The poem ‘Morning Praise of Nightmares One’ which is written by Lauire, Ann Guerrero depicts a strong notion about abuse and elements of despair when children at tender age are dealt with extreme abusive behavior. The overall theme of the poem is around the narration of a young girl who is living a life of pain in a house where she is inflicted with torture, pains and bruises. Despite of her miserable condition nobody is helping her. She is facing each morning with screams of nightmares which are never ending and no one is there to comfort her.
White Lies by Natasha Trethewey is a poem about a girl that struggle to find her identity. Identifying our self in society sometimes can be difficult, but having multiple racial backgrounds can make it twice as difficult. Trethewey was born in 1966 to a white father and a black mother in Mississippi where at the time it was illegal the interracial marriage. Therefore, we can infer she is the girl she refers to in the poem. In the poem, the author talks about her childhood and how difficult was for her growing up being half white half black. The young girl in the poem struggles with her racial identity not knowing what race she belongs to. She struggles not being accepted by the black community because of her light bright skin and not being
In the final section of the article, Richarz appeals to the emotion of fear by entitling the section “A generation of anxiety-ridden children”. This appeals to fear because “anxiety-ridden” is a phrase that has a negative meaning and would incite a sense of fear, especially when describing a generation of children. Furthermore, in this section Allan Richarz describes children with phrases such as “fearful of their own shadow”, that something “deprives children of important learning experiences”, “helplessness” and “smothered and fearful.” These are all phrases that have a negative meaning and things that no parent ever wants for their child. Finally, in the concluding sentence and title, Allan Richarz incites fear through describing childhood as a “terrifying and life-threatening condition”. In conclusion, Allan Richarz constructs the final section of his piece to appeal towards the emotion of fear or
One of the most effective ways to be able to connect with a reader, like myself, is through a personal story. Jill Adams wrights the article Life ... Without bumper pads: Son's swimming test a lesson in taking the plunge for the purpose of informing the reader. The article was published in the News Sentinel. She wants everyone to realize that in life we have to do things we don't always want to do. She is trying to get a message across loud and clear. She's telling everyone that life is scary. There are times when we have to take a leap of faith. We may be scared to do something, but it's for our own good that we do it. Nothing bad will happen, but first you just have to try. One of the easiest ways to accomplish that is through a personal story she tells about her son, because it easily grabs the attention of the reader.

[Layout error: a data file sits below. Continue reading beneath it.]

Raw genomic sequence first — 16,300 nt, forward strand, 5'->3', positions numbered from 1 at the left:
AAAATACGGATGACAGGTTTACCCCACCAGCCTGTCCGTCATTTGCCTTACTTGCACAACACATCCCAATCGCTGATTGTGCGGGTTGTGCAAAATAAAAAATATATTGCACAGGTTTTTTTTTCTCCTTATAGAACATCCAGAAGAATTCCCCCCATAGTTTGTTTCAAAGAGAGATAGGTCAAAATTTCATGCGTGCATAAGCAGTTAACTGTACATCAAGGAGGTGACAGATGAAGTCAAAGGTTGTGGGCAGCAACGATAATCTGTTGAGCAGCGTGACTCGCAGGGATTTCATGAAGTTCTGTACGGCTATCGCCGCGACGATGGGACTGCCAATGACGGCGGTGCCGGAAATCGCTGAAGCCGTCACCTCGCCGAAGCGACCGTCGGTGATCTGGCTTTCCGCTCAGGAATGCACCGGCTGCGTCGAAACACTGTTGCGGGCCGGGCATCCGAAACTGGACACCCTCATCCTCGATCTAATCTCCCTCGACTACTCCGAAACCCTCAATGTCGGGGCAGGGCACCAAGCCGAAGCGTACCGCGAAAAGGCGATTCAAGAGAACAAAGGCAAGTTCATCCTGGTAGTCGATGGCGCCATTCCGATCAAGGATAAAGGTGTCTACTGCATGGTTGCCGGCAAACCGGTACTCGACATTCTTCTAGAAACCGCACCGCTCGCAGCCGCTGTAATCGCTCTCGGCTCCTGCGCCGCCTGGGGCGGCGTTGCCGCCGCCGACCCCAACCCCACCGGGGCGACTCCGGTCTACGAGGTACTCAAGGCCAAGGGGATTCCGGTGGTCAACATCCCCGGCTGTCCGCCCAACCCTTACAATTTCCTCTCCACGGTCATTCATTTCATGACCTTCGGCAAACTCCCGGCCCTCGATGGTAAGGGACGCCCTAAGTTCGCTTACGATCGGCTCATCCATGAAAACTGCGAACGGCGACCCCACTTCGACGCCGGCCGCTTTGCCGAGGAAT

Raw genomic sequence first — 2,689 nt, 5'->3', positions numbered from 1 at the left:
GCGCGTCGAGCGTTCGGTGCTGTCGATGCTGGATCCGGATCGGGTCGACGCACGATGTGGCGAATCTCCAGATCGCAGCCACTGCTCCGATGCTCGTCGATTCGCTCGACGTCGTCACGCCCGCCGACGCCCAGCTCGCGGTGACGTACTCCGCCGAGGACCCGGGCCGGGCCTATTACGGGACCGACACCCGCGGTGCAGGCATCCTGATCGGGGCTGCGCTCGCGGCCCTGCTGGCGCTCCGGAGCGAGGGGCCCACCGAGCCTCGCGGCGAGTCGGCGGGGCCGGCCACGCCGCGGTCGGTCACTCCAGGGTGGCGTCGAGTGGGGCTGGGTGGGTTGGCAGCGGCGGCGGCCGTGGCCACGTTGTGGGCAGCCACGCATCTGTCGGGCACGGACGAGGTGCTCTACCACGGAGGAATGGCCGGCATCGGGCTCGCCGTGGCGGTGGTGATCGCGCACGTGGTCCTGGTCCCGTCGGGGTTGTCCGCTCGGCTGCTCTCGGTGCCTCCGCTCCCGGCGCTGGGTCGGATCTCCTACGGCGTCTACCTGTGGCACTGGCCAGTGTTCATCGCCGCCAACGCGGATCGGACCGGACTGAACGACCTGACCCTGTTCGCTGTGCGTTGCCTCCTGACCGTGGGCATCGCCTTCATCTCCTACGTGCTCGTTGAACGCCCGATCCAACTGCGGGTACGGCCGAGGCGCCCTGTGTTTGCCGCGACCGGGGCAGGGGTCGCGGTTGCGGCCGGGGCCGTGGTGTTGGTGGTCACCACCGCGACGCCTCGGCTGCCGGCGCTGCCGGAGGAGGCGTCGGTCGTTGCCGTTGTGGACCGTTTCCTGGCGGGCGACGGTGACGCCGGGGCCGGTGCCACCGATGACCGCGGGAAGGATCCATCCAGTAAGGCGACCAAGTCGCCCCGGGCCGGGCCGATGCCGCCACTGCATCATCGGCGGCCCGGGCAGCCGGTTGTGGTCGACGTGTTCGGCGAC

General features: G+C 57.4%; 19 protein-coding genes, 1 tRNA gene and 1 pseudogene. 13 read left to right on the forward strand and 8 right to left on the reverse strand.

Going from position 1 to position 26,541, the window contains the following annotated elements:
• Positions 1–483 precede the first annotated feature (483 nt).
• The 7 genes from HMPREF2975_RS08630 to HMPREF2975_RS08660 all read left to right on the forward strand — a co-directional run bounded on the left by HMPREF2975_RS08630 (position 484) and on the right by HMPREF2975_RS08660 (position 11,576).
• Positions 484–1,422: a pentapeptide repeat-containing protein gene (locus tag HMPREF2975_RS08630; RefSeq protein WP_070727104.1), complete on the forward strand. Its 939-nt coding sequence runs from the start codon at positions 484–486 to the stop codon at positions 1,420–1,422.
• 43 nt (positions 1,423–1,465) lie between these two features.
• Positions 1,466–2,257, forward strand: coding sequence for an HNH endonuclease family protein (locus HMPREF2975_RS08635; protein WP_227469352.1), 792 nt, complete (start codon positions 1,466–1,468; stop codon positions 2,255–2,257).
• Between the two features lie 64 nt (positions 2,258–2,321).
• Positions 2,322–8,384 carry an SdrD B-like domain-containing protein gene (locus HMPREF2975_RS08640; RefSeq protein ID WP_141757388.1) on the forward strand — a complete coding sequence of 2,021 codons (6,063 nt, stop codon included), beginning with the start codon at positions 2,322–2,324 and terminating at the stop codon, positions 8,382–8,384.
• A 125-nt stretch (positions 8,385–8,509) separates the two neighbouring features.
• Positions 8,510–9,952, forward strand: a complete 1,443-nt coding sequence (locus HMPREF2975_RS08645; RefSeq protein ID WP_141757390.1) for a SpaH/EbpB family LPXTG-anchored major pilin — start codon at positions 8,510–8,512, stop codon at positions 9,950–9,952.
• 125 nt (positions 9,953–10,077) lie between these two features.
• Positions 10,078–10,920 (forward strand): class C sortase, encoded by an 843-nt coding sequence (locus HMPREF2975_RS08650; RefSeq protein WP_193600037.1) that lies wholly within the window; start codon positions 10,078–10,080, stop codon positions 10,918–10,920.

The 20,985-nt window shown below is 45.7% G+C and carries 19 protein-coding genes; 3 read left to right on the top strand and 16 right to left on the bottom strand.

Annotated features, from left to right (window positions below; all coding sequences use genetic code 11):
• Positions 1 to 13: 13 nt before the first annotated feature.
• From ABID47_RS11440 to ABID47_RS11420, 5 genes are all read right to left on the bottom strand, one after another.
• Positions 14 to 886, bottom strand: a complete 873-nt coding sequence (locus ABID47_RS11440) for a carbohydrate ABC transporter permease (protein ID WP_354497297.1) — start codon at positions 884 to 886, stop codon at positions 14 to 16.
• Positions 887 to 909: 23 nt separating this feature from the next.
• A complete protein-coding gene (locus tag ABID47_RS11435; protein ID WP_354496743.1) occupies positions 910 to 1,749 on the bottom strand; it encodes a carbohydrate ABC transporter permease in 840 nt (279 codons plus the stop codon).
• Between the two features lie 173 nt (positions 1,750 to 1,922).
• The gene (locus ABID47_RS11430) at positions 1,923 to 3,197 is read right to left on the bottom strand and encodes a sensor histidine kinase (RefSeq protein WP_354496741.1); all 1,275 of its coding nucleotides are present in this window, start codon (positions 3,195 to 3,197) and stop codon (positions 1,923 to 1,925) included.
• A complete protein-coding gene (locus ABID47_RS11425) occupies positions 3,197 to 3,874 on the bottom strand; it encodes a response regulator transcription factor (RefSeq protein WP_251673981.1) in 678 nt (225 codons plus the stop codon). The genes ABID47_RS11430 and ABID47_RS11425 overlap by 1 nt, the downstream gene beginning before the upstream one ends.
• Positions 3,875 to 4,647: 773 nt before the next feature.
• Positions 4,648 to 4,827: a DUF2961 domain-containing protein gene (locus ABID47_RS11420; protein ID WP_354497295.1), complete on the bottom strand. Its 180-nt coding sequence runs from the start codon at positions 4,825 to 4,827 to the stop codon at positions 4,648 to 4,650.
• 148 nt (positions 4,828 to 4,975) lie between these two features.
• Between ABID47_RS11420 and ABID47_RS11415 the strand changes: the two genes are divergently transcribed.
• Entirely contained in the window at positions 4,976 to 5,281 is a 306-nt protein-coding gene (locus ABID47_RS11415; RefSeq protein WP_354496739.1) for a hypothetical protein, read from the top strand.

Throughout the story, birds were a recurring motif. They symbolize numerous things in varied novels. In this novel in particular, birds symbolize freedom and the possibility of escape. While citizens are restricted from venturing outside government borders, the birds can fly wherever they please. Lena was forced to break numerous laws and risk everything she had in order to enter “The Wilds”. But if she was a bird, she could 've simply flown over the fence and escaped into the wilderness.
Paul Laurence Dunbar, one of the first African-American poets to receive widespread recognition from both the Caucasian and African-American communities released many pieces of literature expressing his feelings throughout his life during the Reconstruction era. Two of these pieces, “We Wear the Mask” and “Sympathy” were short poems that veered from his regular dialectic pieces, aimed at aiding in Reconstruction, and held hidden rebellions against the mistreatment of African-Americans at the time the passages were released. The African-American and Ethnic Literary Studies critical approach is a tool used while critiquing pieces of literature that hold common themes or elements tracing back to slavery and segregation in early America. This approach
There’s this sense of isolated detachment present in the poem “Telephone Pole” amidst all this communication. By using the center source a telephone pole through which all communication flows Hadara Bar-Nadava creates a powerful message. There’s this contradictory theme running through this poem, the object the poems about has this indifferent air, but it shows bouts of awareness and emotion especially in lines thirty-four to thirty-eight. The word choice appears to have a simple meaning but has a variety of definitions which can fit interchangeably and alter the line interpretation.